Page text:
karmaNi eva adhikaaraste
maa phaleshu gadaachana


karmaNi eva adhikaaraste maa phaleshu gadaachana
maa karma phala hetuH bhuH maa sanghaH astu akarmaNi 

(Gita, Chapter 2:47)

Translation: We should act not because the actions will produce such and such result or avoid the
activity because we think the results produced may not be of our interest. Actions should proceed
from the sense of duty. One has to do his duty no matter what the consequences are.

The structure of all messages in Gita is deep and subtle. In the first part of this verse, Lord Krishna
suggests that our duty be but to act, never to be concerned with the results. In the second part,
Lord Krishna identifies the consequences if we pre evaluate the results of our actions. If we start
our action with prior expectations, then results of our actions can bring either disappointments or
over confidence. Those who do not wish to face disappointments will be afraid to act and those who
are successful will be arrogant! They both lead to a dead-end straight with eventual failures!
Gita asks us to evaluate the consequences of the two feasible mental framework. If we develop the
mental framework to conduct our duties without looking for the fruits of our action, we can accept
success or failure. Actions with such a mental framework are self-propelled without incentives.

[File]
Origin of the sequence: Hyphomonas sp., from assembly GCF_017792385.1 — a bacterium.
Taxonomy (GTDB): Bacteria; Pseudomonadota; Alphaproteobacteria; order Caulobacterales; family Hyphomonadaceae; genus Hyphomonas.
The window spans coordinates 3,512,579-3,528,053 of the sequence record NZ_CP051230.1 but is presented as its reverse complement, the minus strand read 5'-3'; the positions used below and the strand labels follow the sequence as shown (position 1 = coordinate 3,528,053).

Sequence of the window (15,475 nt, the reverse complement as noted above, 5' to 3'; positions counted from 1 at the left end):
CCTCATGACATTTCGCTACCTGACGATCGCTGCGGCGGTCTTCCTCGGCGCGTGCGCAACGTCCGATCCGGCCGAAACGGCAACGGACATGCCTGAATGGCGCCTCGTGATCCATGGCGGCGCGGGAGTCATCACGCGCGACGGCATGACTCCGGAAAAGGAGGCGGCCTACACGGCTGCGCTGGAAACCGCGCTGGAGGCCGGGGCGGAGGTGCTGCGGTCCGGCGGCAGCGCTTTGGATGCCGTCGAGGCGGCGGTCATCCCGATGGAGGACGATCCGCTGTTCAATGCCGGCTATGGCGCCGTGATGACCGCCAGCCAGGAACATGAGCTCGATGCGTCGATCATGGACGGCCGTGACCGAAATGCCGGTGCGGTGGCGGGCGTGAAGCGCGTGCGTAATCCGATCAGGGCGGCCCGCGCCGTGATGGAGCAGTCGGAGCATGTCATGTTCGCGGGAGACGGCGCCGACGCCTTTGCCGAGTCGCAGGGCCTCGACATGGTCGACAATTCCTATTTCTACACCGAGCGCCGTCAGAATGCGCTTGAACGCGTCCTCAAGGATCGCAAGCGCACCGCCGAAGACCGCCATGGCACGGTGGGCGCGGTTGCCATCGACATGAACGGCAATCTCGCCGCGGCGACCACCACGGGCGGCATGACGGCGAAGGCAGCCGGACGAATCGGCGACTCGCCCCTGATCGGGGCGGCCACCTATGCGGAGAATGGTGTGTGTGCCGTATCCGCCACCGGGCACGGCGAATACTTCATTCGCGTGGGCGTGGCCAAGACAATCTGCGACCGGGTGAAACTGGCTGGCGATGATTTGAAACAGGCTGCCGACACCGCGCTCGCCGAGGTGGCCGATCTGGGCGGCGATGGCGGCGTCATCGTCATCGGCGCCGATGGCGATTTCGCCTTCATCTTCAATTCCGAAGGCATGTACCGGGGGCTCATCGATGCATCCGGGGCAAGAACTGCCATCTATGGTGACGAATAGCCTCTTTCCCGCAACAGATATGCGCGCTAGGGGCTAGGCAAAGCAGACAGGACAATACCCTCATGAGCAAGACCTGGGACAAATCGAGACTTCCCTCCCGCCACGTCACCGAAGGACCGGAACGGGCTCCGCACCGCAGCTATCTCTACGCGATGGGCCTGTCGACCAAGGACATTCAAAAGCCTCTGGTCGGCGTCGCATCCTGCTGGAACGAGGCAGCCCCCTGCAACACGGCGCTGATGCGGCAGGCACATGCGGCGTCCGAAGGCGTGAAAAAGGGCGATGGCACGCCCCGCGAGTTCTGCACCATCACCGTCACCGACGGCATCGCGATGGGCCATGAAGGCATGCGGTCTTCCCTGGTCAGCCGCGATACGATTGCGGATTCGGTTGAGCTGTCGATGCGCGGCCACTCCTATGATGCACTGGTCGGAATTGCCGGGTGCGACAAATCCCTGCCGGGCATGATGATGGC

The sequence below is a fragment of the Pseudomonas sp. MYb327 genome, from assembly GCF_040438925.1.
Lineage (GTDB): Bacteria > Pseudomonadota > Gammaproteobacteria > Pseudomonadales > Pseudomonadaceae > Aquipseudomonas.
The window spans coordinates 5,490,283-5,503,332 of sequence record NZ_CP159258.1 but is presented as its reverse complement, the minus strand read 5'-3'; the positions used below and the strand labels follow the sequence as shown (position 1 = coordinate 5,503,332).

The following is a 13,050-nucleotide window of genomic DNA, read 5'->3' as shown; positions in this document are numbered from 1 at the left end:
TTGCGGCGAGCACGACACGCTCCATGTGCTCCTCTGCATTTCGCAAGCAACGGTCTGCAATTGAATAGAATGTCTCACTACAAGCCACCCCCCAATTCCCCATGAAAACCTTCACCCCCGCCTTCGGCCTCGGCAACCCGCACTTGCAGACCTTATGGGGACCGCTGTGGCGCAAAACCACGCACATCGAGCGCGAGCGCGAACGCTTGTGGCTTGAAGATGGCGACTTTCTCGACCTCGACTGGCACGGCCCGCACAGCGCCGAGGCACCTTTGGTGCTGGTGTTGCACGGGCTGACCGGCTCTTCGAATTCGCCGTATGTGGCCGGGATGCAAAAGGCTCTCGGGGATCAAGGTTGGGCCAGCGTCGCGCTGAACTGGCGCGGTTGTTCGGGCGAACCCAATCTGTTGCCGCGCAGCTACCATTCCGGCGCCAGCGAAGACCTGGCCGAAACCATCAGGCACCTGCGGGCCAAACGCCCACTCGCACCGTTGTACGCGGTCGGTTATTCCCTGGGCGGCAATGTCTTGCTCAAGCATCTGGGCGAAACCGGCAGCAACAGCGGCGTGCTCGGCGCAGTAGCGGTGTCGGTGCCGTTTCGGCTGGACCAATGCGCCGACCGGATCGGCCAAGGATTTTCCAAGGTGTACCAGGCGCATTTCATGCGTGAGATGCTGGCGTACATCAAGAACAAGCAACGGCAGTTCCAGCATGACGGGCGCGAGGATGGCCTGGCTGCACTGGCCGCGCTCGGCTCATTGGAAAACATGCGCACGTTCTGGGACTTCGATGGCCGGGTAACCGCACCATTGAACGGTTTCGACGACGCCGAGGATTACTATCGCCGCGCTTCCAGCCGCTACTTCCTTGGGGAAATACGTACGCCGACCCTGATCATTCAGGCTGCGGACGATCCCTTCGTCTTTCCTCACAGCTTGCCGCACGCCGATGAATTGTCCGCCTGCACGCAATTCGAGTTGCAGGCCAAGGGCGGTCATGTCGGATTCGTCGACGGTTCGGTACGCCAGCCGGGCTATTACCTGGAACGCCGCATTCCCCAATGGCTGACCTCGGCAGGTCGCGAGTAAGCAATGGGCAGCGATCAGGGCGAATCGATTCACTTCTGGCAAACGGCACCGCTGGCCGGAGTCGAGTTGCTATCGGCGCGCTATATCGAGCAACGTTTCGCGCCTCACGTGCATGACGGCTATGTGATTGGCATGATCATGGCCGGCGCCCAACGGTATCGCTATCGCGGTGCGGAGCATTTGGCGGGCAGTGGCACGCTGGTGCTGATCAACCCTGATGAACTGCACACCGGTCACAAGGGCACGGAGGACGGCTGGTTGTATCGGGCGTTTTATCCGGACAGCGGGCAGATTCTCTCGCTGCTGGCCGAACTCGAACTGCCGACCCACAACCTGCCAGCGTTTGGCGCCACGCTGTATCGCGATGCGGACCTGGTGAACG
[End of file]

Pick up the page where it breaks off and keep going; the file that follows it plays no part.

Instead, if we specify the results before the action, we divert our attention more to the result and
less to the action. When our expectations are low, we don't pay full attention to our duty. If our
expectations are high, we face disappointments when the results fall short of our expectations.
The subtle message of "Karma Yoga" is deep and there are several other explanations:
First, time is not a parameter in spirituality and consequently action is continuous and it never
ends. Results imply an end of an action and consequently results are ruled out. That is why the
scriptures gave so much importance to the duties which have no beginning or end!
Second, all entities of the universe are interactive and consequently neither the action nor the
results of the action can be separated. Even within an intellectual framework, the results of any
action is "uncertain" due to the presence of many actors. For example, the stock broker will tell the
buyer of stocks that there is no guarantee for getting back the money invested! The future price of
the stock market is decided not by a single buyer or seller but by the collective decision of all the
buyers and sellers in the market.

Third, let me present this quotation from Gandhiji describing the Gita Ideal:
"I am a devotee of the Gita and a firm believer in the inexorable law of karma. Even the least little
tripping or stumbling is not without its cause and I have wondered why one who has tried to follow
the Gita in thought, word and deed should have any ailment. The doctors have assured me that this
trouble of high blood- pressure is entirely the result of mental strain and worry. If that is true, it is
likely that I have been unnecessarily worrying myself, unnecessarily fretting and secretly harboring
passions like anger, lust, etc. The fact that any event or incident should disturb my serious efforts,